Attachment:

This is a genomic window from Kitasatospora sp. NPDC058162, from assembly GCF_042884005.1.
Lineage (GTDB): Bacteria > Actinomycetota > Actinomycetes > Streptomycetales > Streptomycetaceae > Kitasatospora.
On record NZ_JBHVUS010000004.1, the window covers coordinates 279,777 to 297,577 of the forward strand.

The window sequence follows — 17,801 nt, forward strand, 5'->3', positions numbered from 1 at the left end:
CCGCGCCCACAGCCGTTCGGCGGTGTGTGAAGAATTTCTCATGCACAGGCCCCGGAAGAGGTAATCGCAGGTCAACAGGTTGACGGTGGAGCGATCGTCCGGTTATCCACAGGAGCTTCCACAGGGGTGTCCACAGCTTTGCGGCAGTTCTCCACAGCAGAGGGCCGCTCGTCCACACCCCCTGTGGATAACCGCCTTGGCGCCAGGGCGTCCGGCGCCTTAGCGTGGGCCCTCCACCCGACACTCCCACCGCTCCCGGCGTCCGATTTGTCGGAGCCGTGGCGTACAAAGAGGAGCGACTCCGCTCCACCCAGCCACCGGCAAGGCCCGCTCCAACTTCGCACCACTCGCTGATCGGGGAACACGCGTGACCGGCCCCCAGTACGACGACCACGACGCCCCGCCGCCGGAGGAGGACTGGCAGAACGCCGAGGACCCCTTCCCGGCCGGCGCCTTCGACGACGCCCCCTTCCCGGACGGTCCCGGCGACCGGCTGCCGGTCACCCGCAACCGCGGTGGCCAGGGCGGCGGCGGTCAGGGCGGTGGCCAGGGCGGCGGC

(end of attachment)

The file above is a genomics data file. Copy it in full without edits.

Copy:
This is a genomic window from Kitasatospora sp. NPDC058162, from assembly GCF_042884005.1.
Lineage (GTDB): Bacteria > Actinomycetota > Actinomycetes > Streptomycetales > Streptomycetaceae > Kitasatospora.
On record NZ_JBHVUS010000004.1, the window covers coordinates 279,777 to 297,577 of the forward strand.

The window sequence follows — 17,801 nt, forward strand, 5'->3', positions numbered from 1 at the left end:
CCGCGCCCACAGCCGTTCGGCGGTGTGTGAAGAATTTCTCATGCACAGGCCCCGGAAGAGGTAATCGCAGGTCAACAGGTTGACGGTGGAGCGATCGTCCGGTTATCCACAGGAGCTTCCACAGGGGTGTCCACAGCTTTGCGGCAGTTCTCCACAGCAGAGGGCCGCTCGTCCACACCCCCTGTGGATAACCGCCTTGGCGCCAGGGCGTCCGGCGCCTTAGCGTGGGCCCTCCACCCGACACTCCCACCGCTCCCGGCGTCCGATTTGTCGGAGCCGTGGCGTACAAAGAGGAGCGACTCCGCTCCACCCAGCCACCGGCAAGGCCCGCTCCAACTTCGCACCACTCGCTGATCGGGGAACACGCGTGACCGGCCCCCAGTACGACGACCACGACGCCCCGCCGCCGGAGGAGGACTGGCAGAACGCCGAGGACCCCTTCCCGGCCGGCGCCTTCGACGACGCCCCCTTCCCGGACGGTCCCGGCGACCGGCTGCCGGTCACCCGCAACCGCGGTGGCCAGGGCGGCGGCGGTCAGGGCGGTGGCCAGGGCGGCGGC